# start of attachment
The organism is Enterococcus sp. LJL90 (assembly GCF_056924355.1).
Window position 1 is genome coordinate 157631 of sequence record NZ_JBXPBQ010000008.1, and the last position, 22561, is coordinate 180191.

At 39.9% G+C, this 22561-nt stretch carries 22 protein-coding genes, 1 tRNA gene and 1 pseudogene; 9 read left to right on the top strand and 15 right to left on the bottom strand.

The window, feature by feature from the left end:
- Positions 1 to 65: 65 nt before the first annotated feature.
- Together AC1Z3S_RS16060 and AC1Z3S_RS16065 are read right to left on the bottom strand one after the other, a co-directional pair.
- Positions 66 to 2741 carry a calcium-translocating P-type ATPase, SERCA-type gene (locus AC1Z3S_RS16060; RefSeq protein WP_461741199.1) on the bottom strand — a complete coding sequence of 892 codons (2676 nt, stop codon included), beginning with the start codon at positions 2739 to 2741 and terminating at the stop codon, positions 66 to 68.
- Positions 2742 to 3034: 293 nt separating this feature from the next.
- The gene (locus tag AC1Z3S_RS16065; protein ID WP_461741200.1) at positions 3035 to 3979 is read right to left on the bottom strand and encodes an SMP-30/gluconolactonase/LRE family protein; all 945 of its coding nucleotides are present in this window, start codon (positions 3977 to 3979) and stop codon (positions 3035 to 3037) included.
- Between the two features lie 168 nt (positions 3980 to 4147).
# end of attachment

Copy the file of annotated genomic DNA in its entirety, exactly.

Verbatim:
The organism is Enterococcus sp. LJL90 (assembly GCF_056924355.1).
Window position 1 is genome coordinate 157631 of sequence record NZ_JBXPBQ010000008.1, and the last position, 22561, is coordinate 180191.

At 39.9% G+C, this 22561-nt stretch carries 22 protein-coding genes, 1 tRNA gene and 1 pseudogene; 9 read left to right on the top strand and 15 right to left on the bottom strand.

The window, feature by feature from the left end:
- Positions 1 to 65: 65 nt before the first annotated feature.
- Together AC1Z3S_RS16060 and AC1Z3S_RS16065 are read right to left on the bottom strand one after the other, a co-directional pair.
- Positions 66 to 2741 carry a calcium-translocating P-type ATPase, SERCA-type gene (locus AC1Z3S_RS16060; RefSeq protein WP_461741199.1) on the bottom strand — a complete coding sequence of 892 codons (2676 nt, stop codon included), beginning with the start codon at positions 2739 to 2741 and terminating at the stop codon, positions 66 to 68.
- Positions 2742 to 3034: 293 nt separating this feature from the next.
- The gene (locus tag AC1Z3S_RS16065; protein ID WP_461741200.1) at positions 3035 to 3979 is read right to left on the bottom strand and encodes an SMP-30/gluconolactonase/LRE family protein; all 945 of its coding nucleotides are present in this window, start codon (positions 3977 to 3979) and stop codon (positions 3035 to 3037) included.
- Between the two features lie 168 nt (positions 3980 to 4147).